Anna Lazzarini

"Cities are the first to sense and express the transformations of an era"

A conversation with philosopher Anna Lazzarini discusses how globalisation is shaping our cities and calls for a revision of the idea of citizenship.

Let’s begin with your perception of the city of today, what do you think is happening? How do you see cities?
Over the last thirty years, the world has changed profoundly, and the speed and intensity of these transformations is unprecedented. It is as though we had prepared ourselves to live in a certain world, to then find ourselves in a world which is changing irreversibly before our very eyes.

The city is the tissue, the skin of this changing world. Why? Because the cities are the first to sense, and above all they know how to express the transformations of an era in an emblematic manner. As Karl Schlögel suggested, to study the city is to “read time in space”, or rather, to read the transformations of an era in the transformations which influence spatial forms, social relationships and organisations, and cultures. For example, in modern times the metropolis has been considered the form of modernity itself.

The metropolis has been the most expressive figure, the metaphor most representative of modernity. In the same way, modernity is a collection of processes which have taken shape within the metropolis. Can we say the same now? Can we say that the transformations of the global era are expressed in an emblematic manner in our cities? I think so.

I believe that the city today offers a privileged view of change, of the metamorphosis under way, and therefore understanding of those processes which are re-designing political, economic, social and cultural order in the world. This happens because in a city, globalisation takes place on a local level, in the sense that it takes shape in spaces, it enters spaces, and there it becomes visible, recognisable. Within the city, mobility, networks and imagination takes shape within new situations, which in a certain sense are still undecipherable. 

The city offers a privileged view of change, of the metamorphosis under way

How is this transformation currently evolving? If we reason in terms of content, what are these processes creating?
What are the trends for this change? First of all, there is a characteristic that all of the processes taking place have in common, and it is something that should also be influencing our discussions regarding these processes. This characteristic is ambivalence.

The current global situation, on various levels and for varying phenomena, demonstrates a complex dialectic between contrasting forces, between incessant differentiation and widespread uniformity; between technical and mercantile heterogeneity and homogenization; conformism between life-style and form of consumption; between deterritorialisation and reterritorialisation. For all of the processes, we can speak of an aspect and its opposite, and these two traits belong together. This is a very important characteristic. This is why we say that this is a period of complexity, a period which brings together and intertwines all of the dimensions of all of the phenomena. So, for example, examining globalisation simply or eminently as an economic-financial project is not only wrong, but it is downright misleading. This does not allow us to read the transformations under way with suitable categories. This is one of the characteristics, the ambivalence of processes. With regards to differences, for example, on the one hand we have never known a world in which the dissemination of differences was so evident and prolific. On the other, a pervasive homologation of society and the global economy is spreading, outlining the contradictory traits of this stage, of this epic transition. Therefore, ambivalence is a fundamental characteristic.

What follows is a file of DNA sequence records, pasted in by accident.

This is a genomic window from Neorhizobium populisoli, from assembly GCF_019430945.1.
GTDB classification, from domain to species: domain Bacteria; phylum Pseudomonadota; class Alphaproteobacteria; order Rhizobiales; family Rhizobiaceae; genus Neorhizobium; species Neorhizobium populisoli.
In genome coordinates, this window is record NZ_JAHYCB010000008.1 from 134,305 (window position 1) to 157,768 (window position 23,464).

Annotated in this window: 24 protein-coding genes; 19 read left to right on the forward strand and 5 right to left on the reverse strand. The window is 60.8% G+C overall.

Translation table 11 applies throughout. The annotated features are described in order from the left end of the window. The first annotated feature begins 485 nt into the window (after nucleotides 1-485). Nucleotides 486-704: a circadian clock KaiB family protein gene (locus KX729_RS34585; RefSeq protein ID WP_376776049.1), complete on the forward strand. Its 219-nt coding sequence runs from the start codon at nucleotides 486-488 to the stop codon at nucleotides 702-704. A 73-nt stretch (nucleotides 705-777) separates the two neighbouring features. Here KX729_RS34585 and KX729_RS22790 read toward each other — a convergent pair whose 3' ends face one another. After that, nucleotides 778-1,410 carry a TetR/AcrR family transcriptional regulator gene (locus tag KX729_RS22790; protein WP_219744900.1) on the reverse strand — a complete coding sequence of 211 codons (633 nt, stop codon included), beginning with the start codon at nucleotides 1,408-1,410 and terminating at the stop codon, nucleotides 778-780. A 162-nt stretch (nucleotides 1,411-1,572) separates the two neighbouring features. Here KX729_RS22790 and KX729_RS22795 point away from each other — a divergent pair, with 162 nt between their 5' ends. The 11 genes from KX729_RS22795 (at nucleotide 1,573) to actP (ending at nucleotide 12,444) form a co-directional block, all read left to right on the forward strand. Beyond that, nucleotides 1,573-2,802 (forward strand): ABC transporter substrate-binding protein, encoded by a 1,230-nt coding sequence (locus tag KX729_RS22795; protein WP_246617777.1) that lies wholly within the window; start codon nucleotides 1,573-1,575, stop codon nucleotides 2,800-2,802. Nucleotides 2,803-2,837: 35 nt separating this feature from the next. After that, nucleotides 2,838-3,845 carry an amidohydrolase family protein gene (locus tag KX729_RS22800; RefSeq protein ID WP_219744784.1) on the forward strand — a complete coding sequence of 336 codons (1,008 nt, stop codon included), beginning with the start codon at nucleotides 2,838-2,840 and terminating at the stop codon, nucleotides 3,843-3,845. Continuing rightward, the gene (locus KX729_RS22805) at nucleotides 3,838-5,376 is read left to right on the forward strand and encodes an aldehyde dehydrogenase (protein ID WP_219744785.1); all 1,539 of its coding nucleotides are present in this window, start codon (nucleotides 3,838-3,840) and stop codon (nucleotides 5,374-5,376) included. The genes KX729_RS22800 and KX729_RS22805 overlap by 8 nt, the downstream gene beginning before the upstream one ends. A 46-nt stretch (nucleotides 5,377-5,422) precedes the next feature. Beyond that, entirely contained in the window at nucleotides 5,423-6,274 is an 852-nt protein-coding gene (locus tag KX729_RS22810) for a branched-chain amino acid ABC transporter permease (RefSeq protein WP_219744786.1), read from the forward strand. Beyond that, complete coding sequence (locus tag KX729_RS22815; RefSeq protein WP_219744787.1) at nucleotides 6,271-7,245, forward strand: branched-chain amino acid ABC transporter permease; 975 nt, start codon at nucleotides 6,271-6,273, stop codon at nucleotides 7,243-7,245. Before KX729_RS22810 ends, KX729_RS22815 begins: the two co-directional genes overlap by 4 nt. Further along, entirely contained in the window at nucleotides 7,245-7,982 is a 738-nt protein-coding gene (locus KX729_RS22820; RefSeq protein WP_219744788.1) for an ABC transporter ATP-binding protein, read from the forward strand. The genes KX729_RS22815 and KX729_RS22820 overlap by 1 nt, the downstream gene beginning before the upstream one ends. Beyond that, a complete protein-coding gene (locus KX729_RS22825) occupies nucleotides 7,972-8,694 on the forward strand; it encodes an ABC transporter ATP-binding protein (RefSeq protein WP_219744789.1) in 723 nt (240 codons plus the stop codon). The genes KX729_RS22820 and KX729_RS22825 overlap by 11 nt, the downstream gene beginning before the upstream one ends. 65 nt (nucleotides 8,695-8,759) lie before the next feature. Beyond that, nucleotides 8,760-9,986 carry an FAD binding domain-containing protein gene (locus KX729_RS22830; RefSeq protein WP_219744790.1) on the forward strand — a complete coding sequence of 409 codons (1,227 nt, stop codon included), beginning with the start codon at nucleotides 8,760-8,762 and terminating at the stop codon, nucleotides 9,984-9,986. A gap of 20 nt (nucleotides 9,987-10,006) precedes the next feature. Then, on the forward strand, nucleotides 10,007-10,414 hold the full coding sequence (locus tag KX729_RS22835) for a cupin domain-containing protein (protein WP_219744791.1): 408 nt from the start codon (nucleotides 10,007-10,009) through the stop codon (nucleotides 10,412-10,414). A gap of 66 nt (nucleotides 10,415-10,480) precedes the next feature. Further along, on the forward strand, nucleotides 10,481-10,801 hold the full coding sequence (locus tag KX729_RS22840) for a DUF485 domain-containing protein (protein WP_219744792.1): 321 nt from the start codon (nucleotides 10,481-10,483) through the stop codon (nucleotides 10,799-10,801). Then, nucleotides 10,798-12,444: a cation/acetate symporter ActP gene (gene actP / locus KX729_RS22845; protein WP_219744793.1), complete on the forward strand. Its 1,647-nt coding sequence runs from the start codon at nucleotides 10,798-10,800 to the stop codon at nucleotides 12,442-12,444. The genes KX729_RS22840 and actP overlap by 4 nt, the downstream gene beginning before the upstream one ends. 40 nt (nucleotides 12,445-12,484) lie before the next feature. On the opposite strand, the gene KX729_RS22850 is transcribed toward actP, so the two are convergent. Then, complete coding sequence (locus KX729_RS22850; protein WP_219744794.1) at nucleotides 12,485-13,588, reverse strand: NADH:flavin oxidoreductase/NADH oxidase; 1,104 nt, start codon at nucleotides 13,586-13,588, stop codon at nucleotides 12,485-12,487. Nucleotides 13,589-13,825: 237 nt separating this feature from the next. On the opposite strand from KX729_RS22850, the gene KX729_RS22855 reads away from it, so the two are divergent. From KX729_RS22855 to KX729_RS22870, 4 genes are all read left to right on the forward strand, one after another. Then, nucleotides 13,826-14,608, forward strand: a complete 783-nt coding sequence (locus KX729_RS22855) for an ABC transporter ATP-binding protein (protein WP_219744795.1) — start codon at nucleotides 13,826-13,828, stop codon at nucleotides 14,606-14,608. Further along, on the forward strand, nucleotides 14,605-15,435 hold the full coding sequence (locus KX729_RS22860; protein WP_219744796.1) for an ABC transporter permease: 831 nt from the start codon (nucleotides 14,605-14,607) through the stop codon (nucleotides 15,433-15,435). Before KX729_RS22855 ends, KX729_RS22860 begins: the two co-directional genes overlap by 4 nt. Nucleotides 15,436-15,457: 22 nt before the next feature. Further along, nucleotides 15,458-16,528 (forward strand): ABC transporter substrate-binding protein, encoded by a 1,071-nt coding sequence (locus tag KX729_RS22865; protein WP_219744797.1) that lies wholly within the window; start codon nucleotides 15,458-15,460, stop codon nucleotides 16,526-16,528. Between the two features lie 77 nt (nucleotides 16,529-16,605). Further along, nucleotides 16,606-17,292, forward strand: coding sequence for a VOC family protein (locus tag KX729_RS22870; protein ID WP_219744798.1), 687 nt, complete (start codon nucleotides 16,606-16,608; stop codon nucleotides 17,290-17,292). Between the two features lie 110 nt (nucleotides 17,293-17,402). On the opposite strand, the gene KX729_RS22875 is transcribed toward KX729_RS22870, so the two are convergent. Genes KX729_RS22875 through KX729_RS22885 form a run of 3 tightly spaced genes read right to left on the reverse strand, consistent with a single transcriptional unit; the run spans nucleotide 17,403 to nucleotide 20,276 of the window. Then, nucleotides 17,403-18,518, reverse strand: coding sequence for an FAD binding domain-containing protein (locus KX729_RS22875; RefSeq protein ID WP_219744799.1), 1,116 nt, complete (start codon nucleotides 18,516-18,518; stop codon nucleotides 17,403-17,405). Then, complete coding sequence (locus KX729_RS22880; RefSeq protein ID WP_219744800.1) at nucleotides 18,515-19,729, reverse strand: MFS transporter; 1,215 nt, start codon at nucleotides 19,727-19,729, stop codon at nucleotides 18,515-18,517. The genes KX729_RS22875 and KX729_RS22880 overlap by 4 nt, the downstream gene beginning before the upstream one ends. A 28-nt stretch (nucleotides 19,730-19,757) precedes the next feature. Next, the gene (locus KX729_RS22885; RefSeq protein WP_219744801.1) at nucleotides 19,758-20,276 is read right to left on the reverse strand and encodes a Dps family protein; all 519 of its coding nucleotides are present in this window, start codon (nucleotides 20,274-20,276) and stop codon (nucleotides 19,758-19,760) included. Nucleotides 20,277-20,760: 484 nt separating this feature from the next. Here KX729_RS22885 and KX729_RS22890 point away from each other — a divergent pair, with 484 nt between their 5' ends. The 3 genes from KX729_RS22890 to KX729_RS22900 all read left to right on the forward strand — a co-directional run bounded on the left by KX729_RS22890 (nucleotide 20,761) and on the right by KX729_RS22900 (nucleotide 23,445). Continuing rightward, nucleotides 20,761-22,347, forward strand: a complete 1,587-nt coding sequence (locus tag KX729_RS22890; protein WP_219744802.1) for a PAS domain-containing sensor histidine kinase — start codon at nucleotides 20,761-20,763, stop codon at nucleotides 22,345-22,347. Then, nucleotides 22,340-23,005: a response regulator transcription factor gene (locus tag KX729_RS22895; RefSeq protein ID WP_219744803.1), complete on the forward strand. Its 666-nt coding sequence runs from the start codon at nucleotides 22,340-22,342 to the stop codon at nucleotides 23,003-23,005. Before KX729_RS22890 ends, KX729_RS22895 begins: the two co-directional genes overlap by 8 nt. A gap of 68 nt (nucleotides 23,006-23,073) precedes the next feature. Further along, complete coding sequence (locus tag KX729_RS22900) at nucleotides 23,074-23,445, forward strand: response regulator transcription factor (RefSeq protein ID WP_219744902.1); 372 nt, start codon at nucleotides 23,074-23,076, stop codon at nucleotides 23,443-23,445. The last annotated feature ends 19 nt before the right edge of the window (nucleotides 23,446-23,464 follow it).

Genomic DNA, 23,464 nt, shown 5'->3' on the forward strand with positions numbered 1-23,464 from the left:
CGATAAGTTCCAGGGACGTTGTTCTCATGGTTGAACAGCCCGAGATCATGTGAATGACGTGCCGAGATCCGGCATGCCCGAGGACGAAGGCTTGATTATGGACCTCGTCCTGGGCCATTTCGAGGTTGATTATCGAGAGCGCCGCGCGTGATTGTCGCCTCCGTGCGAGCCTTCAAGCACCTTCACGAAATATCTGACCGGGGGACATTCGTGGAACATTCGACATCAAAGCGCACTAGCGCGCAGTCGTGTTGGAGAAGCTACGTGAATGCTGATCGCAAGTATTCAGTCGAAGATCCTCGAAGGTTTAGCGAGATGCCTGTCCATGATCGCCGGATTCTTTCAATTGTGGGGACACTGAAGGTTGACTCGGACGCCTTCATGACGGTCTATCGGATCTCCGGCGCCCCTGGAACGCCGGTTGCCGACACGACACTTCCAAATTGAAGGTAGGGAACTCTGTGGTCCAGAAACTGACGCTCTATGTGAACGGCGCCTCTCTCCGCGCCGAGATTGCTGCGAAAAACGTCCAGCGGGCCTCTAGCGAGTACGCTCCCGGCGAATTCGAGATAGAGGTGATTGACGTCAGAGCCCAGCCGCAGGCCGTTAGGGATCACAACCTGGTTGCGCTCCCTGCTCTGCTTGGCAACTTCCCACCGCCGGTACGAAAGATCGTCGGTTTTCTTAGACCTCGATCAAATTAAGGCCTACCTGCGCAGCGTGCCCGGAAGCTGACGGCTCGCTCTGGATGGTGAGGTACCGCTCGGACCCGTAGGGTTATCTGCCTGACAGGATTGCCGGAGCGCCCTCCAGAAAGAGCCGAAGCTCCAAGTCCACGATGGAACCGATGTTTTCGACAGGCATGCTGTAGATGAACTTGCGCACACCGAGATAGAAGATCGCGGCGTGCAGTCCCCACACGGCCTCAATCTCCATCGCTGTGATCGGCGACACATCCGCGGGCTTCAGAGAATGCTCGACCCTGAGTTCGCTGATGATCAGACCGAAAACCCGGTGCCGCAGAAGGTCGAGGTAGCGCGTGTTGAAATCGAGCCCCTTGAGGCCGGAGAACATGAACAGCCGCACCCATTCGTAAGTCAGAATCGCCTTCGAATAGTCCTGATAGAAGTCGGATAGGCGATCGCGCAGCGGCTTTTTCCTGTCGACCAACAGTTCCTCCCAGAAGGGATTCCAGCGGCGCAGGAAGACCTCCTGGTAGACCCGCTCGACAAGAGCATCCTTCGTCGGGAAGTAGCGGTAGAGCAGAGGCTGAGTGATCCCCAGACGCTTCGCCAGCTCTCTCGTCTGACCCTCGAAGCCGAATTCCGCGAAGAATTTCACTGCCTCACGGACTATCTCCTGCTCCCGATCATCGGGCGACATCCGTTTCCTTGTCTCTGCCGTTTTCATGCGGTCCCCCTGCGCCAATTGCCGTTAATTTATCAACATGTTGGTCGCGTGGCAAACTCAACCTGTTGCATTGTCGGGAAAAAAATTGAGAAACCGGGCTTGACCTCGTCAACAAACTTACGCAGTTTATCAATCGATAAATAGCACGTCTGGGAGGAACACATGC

By 2030, 5 billion people (out of 8) will be living in urban areas

In order, instead, to trace a number of trends regarding this change, we can study a number of problematic points. The first is this: the contemporary city seems to extend limitlessly. It absorbs and dissolves differences and territorial particularity, and tends, as I have written, to become a world in both a real and metaphorical sense. The entire world, complete with all its contradictions, is right here in our cities. At the same time, the city has materially invaded the world, become a kind of immense metropolitan expanse. It has now become more difficult to escape from the city. This is true from a practical, material and territorial point of view, but above all from the point of view of our imaginations. Our imaginations are eminently urban, urbanised. I said that it was very difficult to do so from a material point of view because we know that since 2009, the population living in urban areas has exceeded that living in rural areas of the planet. Approximately 4 billion people currently live in urban areas (out of a total of 7 billion). By 2030 it is estimated that 5 billion people (out of 8) will be living in urban areas. All of this obviously has a very significant impact from various points of view.